We had already been on a roller-coaster of emotions and we calmed ourselves for the 20-week scan in December. We had the same sonographer as the 12-week scan and I pushed aside any worries and eagerly looked at the screen. We asked to know the sex of the baby and he made it easy to see – we were having a boy. The sonographer then went quiet and we could see various different images on the screen and then she said she needed the consultant. We stayed calm, as we had gone through this before but this time it was different. The consultant came in and again everything was quiet, Richard stared at the screen, I counted the ceiling tiles and the consultant and sonographer spoke in hushed whispers. I caught the odd word – thoracic being the word that I kept hearing. This was when they turned to us and said our little boy had a large lesion in his spine and his brain wasn’t developing properly. We were then directed to a room and the consultant sat down and confirmed that our little boy had severe spina bifida. I don’t know where the strength came from at this point, but I needed to write everything down and have all of the information that the consultant could give me. I typed everything on my phone, and I don’t know if I was in shock, but I felt very calm. The consultant explained the location of the lesion – between the thoracic and lumber regions of his spine, the swelling building up in his brain, causing the cerebellum to develop into the wrong shape, the mobility issues that they could see already, his legs and feet were already turning inwards and the question mark over how his internal organs would function. Then came the part that no-one wants to hear, the options and we could tell in the consultants voice the option which would be best for our baby. With the word severe used at every suitable moment and the uncertainty of development, we knew that our little boy wasn’t destined to be with us. Richard and I didn’t need to say anything to each other, we just knew what decision had to be made and with that we decided on his name – Henry Sanderson.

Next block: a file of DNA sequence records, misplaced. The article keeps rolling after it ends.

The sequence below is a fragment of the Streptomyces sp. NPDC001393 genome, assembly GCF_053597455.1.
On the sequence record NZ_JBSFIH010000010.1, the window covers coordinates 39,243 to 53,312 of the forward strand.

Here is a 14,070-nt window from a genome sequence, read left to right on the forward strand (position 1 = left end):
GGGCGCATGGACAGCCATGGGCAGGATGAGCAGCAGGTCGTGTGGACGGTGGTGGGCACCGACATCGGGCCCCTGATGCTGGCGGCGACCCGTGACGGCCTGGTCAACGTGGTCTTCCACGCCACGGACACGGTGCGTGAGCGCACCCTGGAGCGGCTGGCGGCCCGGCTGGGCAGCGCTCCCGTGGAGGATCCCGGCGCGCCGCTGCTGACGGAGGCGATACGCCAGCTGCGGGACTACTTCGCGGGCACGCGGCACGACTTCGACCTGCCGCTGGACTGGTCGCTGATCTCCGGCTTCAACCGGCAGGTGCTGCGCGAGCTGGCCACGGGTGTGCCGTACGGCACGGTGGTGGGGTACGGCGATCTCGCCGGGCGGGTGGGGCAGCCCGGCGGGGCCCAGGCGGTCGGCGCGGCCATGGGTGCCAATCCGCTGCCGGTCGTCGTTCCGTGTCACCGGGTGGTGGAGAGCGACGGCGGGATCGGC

By this point the logical part of my brain had taken over, I had to be strong for my little boy and for Richard. We started planning and gathering all of the information that we needed to be informed and to support our families. Both of our families live in England and we wanted them to have the opportunity to meet Henry.